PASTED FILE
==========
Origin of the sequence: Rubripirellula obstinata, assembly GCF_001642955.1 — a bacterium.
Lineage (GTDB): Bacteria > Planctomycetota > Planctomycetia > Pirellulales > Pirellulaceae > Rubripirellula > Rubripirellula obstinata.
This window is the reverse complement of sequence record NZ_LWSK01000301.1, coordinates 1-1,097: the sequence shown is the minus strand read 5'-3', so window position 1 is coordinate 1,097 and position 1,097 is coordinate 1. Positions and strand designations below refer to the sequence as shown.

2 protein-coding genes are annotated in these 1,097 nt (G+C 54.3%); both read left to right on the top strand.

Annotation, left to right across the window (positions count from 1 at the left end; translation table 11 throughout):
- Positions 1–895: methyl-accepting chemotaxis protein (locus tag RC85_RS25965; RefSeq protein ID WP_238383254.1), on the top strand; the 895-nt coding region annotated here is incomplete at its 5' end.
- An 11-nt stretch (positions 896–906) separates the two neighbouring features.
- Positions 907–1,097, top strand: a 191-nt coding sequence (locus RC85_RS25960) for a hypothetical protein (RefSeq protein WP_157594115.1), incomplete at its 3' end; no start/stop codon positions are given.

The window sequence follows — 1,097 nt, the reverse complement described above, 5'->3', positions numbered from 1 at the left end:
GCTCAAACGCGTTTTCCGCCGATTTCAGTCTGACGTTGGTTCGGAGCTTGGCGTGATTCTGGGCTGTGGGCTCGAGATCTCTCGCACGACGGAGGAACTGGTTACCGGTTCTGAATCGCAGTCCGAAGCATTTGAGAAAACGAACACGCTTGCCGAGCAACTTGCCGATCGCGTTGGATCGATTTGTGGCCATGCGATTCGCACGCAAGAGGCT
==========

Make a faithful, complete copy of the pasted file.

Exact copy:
Origin of the sequence: Rubripirellula obstinata, assembly GCF_001642955.1 — a bacterium.
Lineage (GTDB): Bacteria > Planctomycetota > Planctomycetia > Pirellulales > Pirellulaceae > Rubripirellula > Rubripirellula obstinata.
This window is the reverse complement of sequence record NZ_LWSK01000301.1, coordinates 1-1,097: the sequence shown is the minus strand read 5'-3', so window position 1 is coordinate 1,097 and position 1,097 is coordinate 1. Positions and strand designations below refer to the sequence as shown.

2 protein-coding genes are annotated in these 1,097 nt (G+C 54.3%); both read left to right on the top strand.

Annotation, left to right across the window (positions count from 1 at the left end; translation table 11 throughout):
- Positions 1–895: methyl-accepting chemotaxis protein (locus tag RC85_RS25965; RefSeq protein ID WP_238383254.1), on the top strand; the 895-nt coding region annotated here is incomplete at its 5' end.
- An 11-nt stretch (positions 896–906) separates the two neighbouring features.
- Positions 907–1,097, top strand: a 191-nt coding sequence (locus RC85_RS25960) for a hypothetical protein (RefSeq protein WP_157594115.1), incomplete at its 3' end; no start/stop codon positions are given.

The window sequence follows — 1,097 nt, the reverse complement described above, 5'->3', positions numbered from 1 at the left end:
GCTCAAACGCGTTTTCCGCCGATTTCAGTCTGACGTTGGTTCGGAGCTTGGCGTGATTCTGGGCTGTGGGCTCGAGATCTCTCGCACGACGGAGGAACTGGTTACCGGTTCTGAATCGCAGTCCGAAGCATTTGAGAAAACGAACACGCTTGCCGAGCAACTTGCCGATCGCGTTGGATCGATTTGTGGCCATGCGATTCGCACGCAAGAGGCT